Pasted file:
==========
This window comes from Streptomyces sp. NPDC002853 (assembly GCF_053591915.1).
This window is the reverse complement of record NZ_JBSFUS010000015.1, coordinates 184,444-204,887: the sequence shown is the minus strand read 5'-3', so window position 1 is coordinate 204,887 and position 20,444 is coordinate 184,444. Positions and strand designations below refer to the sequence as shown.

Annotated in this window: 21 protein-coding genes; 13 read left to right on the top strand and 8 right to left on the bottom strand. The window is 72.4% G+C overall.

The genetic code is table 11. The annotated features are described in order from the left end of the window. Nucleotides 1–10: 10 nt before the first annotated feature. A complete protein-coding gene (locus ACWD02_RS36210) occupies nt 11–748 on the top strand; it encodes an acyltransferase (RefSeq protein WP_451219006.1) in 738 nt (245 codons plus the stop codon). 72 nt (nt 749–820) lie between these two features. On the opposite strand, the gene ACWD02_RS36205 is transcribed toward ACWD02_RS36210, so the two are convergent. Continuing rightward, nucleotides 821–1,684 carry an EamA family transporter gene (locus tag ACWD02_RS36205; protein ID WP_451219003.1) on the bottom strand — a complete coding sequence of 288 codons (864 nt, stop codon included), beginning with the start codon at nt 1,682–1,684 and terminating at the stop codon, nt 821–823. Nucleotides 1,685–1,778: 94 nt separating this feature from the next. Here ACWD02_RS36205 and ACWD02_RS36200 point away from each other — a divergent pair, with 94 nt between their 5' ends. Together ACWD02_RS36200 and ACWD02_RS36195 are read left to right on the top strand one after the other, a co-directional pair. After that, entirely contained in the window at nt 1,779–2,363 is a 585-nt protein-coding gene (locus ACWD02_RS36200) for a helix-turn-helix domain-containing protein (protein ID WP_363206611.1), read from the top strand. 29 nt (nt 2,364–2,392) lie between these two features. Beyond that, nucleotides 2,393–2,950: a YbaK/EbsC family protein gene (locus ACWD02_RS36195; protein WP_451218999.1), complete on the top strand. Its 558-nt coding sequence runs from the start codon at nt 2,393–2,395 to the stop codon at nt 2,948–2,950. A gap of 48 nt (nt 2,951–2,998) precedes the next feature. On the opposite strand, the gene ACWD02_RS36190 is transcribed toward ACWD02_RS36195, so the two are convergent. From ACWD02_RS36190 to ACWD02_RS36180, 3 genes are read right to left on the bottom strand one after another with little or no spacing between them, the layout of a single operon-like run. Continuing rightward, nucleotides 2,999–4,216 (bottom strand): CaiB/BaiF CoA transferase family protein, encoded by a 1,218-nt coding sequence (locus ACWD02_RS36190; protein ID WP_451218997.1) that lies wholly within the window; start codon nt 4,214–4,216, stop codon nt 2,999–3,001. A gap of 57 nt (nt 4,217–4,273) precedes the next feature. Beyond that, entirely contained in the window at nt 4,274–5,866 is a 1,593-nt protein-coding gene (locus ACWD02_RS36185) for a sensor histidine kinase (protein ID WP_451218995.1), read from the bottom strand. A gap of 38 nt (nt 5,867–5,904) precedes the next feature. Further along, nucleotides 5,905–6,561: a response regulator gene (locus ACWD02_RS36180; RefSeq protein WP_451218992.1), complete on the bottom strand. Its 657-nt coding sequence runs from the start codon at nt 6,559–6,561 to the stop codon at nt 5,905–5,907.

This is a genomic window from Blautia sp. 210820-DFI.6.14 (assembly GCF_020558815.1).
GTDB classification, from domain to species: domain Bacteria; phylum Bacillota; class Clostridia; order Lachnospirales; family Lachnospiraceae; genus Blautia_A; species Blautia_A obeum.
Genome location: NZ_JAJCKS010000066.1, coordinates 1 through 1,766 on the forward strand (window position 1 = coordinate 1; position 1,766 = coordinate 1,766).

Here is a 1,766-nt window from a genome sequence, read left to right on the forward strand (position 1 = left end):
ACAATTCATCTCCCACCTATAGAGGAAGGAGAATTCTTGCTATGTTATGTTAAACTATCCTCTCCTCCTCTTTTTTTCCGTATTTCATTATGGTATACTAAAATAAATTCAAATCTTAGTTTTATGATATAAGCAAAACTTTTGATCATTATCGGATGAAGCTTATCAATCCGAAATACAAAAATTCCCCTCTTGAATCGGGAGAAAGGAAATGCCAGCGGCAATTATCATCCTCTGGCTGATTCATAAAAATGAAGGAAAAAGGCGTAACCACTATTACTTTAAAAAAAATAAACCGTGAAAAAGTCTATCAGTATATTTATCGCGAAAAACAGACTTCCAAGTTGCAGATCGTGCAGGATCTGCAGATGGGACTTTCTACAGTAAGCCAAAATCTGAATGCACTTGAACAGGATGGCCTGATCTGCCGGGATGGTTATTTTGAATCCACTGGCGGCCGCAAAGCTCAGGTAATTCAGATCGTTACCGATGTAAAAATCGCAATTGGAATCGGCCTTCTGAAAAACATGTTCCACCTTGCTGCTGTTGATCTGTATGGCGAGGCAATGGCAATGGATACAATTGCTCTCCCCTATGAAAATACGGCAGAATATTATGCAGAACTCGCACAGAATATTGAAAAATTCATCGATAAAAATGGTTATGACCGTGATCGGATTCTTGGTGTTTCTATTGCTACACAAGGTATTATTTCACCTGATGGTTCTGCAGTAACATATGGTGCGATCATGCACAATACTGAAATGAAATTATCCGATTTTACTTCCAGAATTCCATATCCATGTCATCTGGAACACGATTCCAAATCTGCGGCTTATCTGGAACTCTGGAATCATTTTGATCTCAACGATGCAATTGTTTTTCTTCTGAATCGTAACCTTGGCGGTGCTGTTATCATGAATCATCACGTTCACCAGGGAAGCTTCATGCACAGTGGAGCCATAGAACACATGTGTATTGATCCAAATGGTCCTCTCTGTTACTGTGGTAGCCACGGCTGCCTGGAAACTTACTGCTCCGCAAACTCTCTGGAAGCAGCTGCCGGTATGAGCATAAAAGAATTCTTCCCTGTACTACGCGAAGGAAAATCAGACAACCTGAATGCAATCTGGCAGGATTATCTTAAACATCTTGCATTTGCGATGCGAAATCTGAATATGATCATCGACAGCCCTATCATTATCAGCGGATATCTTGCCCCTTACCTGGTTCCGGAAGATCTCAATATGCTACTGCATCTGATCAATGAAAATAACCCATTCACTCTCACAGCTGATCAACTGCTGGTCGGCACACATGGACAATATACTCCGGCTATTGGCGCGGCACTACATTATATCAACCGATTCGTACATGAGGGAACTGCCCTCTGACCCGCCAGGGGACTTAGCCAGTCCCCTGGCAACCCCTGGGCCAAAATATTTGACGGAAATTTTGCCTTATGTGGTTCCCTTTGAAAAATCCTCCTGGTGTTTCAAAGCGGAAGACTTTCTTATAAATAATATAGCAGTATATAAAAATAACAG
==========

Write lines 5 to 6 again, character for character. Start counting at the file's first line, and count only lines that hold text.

This is a genomic window from Blautia sp. 210820-DFI.6.14 (assembly GCF_020558815.1).
GTDB classification, from domain to species: domain Bacteria; phylum Bacillota; class Clostridia; order Lachnospirales; family Lachnospiraceae; genus Blautia_A; species Blautia_A obeum.